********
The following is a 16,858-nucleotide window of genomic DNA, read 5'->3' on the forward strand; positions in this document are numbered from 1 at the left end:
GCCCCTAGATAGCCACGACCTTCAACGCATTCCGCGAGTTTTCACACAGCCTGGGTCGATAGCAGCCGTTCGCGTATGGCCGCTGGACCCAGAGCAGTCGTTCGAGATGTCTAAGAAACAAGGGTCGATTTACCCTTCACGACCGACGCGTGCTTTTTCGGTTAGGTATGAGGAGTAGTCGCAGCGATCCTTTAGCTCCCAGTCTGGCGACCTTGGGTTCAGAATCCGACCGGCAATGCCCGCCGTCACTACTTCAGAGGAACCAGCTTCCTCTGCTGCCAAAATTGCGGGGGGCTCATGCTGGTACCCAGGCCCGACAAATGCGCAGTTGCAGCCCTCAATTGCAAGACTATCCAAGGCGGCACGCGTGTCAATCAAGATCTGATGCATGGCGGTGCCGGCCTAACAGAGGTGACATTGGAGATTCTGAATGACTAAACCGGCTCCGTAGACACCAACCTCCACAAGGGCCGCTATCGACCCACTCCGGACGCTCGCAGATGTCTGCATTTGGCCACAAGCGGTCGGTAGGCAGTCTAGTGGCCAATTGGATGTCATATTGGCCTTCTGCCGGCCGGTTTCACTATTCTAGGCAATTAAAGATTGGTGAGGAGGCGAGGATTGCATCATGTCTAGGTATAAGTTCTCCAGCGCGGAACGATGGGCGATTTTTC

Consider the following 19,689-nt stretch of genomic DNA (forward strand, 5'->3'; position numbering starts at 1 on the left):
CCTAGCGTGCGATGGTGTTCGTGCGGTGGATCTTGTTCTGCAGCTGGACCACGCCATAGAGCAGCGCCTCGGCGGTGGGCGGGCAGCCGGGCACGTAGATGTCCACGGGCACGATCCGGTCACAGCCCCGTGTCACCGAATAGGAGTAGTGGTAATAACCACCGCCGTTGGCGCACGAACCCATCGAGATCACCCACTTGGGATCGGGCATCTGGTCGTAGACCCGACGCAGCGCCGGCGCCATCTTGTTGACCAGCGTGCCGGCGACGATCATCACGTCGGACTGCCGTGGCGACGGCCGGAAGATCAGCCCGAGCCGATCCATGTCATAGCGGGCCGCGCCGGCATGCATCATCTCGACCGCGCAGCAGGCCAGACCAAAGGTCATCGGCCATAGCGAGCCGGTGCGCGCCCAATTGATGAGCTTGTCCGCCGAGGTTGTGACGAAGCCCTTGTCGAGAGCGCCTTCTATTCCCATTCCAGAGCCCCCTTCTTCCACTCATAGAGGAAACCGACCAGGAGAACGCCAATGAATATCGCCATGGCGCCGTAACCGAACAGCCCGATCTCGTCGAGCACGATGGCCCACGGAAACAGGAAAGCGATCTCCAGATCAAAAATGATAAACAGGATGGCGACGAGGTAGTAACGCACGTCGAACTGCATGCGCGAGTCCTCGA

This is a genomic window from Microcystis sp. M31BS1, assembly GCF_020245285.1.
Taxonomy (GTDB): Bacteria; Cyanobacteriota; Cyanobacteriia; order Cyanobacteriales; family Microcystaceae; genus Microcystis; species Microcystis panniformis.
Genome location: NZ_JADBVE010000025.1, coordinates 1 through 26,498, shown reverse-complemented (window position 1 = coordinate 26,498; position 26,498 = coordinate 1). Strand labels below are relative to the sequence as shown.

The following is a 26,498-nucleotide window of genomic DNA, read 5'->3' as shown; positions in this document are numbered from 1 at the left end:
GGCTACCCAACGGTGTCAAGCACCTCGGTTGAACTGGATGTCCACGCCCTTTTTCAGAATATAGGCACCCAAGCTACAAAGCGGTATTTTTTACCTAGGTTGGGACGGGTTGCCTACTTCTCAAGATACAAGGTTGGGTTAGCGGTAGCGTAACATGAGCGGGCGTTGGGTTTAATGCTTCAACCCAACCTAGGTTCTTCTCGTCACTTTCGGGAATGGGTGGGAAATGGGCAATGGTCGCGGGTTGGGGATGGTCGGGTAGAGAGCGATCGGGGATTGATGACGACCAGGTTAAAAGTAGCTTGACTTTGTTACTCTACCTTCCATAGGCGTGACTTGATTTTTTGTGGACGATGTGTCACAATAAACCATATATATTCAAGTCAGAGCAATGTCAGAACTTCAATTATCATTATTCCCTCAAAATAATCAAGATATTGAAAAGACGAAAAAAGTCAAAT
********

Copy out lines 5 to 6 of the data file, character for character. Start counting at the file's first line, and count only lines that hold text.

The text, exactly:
This is a genomic window from Microcystis sp. M31BS1, assembly GCF_020245285.1.
Taxonomy (GTDB): Bacteria; Cyanobacteriota; Cyanobacteriia; order Cyanobacteriales; family Microcystaceae; genus Microcystis; species Microcystis panniformis.